For many families, Christmas is a time to reunite, to get together and celebrate. But for many families with loved ones deployed for military service, the holidays can be hard, knowing they won’t be with you.
It was especially hard for a woman named Donna Schreffler, who was coming to terms with the fact that she wouldn’t see her grandson again for over a year.
As a member of the Air Force stationed in New Mexico, her grandson was soon going to be deployed for a year-long tour in South Korea.
Knowing she wouldn’t see him again until January 2019, Schreffler wanted more than anything to see her grandson one more time. But she was in Pennsylvania, thousands of miles away, and was unable to fly.
Schreffler is a 20-year veteran of Trion Industries, a manufacturing company in Pennsylvania. But recently when she went into work, she thought her luck was getting even worse.
She was called into her boss’s office—and feared for the worst.
Her suspicions seemed confirmed when she saw her daughter in the office waiting for her.
“When I walked in, my daughter was there and I thought something happened,” she told Inside Edition.
“What are you doing here?” Schreffler asks her daughter.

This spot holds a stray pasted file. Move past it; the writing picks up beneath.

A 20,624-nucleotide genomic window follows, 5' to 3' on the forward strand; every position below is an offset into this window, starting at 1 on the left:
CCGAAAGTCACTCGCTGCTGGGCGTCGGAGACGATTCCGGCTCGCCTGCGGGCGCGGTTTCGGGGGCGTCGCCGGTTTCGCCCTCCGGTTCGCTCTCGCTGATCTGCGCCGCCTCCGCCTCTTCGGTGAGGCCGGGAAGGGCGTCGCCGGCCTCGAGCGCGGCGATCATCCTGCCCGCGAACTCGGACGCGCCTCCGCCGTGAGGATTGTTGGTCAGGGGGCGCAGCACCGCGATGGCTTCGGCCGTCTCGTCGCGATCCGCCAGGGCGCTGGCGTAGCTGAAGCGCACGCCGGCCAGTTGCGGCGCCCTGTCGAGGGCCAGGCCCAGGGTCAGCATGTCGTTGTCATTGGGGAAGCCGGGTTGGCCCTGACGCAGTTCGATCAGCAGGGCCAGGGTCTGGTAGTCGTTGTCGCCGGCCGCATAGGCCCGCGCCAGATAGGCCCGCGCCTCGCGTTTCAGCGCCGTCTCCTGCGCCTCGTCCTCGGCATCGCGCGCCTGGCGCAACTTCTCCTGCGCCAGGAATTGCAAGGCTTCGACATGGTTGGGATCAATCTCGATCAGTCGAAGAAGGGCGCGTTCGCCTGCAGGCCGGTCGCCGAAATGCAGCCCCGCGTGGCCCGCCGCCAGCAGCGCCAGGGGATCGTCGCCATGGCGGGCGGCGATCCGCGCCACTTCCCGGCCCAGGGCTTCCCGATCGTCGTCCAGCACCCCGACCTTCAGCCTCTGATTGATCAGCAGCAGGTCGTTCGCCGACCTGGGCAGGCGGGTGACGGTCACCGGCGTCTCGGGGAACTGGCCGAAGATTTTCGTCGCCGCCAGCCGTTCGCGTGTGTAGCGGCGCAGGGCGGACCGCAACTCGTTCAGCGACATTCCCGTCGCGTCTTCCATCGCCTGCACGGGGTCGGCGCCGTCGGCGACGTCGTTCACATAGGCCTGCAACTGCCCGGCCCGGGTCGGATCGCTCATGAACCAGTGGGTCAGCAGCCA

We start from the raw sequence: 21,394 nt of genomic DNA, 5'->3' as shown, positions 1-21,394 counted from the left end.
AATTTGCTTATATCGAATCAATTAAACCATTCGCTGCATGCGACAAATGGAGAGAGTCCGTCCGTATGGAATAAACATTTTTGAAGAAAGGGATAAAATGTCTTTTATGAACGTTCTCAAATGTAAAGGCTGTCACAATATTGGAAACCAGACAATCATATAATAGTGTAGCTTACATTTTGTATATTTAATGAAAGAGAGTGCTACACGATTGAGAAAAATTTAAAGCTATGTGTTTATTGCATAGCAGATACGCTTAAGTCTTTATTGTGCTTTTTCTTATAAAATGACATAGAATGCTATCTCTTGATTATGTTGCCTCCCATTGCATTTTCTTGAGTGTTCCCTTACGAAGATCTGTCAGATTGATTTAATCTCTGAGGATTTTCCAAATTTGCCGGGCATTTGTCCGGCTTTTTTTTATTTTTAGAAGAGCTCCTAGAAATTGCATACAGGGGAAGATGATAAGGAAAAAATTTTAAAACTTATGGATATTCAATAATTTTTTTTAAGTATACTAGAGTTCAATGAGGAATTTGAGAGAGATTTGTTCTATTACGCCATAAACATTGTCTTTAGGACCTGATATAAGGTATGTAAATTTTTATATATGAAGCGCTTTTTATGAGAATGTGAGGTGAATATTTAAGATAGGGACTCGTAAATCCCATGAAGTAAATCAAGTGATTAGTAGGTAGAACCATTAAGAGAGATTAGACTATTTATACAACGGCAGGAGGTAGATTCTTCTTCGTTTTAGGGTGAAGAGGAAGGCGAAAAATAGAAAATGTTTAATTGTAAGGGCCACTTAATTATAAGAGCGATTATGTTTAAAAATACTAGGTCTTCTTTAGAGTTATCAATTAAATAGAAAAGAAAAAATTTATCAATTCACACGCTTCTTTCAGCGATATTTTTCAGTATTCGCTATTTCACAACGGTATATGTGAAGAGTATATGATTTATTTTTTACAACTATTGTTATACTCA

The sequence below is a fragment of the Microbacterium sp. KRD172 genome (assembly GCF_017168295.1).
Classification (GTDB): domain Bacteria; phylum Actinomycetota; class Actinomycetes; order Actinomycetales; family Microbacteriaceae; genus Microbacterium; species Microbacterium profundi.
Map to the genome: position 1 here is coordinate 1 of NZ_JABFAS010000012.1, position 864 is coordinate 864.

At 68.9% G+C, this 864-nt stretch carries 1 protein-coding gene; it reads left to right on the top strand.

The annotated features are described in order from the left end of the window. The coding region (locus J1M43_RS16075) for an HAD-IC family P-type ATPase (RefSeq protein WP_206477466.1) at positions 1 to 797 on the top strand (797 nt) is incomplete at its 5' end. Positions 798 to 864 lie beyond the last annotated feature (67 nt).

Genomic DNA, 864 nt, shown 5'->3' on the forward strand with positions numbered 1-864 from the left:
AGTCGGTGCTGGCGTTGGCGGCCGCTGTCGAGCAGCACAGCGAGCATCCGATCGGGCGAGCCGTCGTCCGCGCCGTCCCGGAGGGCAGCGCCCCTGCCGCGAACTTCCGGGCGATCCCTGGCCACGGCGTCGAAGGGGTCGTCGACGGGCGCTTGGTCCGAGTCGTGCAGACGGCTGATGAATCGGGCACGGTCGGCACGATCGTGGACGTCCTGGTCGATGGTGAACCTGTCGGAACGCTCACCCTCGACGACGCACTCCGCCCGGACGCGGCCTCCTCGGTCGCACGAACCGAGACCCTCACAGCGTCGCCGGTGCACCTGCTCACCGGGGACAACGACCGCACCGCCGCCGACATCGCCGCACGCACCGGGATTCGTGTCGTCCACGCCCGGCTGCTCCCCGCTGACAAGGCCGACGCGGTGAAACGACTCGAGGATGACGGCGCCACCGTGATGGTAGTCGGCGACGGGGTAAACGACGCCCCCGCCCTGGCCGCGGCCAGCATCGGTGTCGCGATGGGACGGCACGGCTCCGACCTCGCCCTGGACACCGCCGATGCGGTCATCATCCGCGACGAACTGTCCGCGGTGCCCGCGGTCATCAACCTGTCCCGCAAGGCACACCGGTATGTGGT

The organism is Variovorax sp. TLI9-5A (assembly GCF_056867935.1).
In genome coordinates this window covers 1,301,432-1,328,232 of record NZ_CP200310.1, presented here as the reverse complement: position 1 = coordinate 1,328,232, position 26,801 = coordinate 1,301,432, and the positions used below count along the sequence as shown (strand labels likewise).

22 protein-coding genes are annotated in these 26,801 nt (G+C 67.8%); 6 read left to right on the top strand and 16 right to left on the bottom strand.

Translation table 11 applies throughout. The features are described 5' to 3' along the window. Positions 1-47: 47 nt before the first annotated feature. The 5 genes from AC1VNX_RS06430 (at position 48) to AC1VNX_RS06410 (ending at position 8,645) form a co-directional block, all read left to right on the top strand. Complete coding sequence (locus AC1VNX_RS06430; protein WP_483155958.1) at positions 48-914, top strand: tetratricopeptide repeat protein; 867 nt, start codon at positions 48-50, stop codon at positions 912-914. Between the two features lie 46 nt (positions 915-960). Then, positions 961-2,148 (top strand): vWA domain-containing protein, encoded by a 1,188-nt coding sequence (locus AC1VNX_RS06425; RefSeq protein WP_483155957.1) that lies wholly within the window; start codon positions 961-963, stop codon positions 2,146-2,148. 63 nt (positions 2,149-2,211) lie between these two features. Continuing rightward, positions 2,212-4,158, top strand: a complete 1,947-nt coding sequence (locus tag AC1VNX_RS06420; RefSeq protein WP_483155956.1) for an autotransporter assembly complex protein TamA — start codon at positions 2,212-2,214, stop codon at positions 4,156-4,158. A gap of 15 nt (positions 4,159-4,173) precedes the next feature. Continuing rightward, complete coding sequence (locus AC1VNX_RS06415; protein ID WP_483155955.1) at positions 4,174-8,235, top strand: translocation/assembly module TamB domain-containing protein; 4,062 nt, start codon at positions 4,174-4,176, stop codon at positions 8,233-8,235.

“I kind of did something…” she replies.
Then, Schreffler closed the door—and saw someone hiding.
It was her grandson, all the way from New Mexico, there to surprise her!
Schreffler was blown away by the surprise.
“When I turned, there he was,” she recalled. “It took me half the day just to regain my composure. I was overwhelmed.”
The surprise was orchestrated by her daughter and her boss, John Thalenfeld. When the company heard that Schreffler wouldn’t get to see her grandson for a year, they paid for a plane ticket out to Pennsylvania for a surprise reunion—a beautiful surprise Christmas gift for their longtime employee.
Needless to say, it was very different than what she was expecting.
“I thought I was losing my job!”
The surprise was a huge success—and it made her boss happy to have made such a special moment happen, just in time for the holidays.
“It’s nice to be nice to people,” Thalenfeld told Inside Edition. “I still cry when I see the video. I’ve probably watched it 100 times.”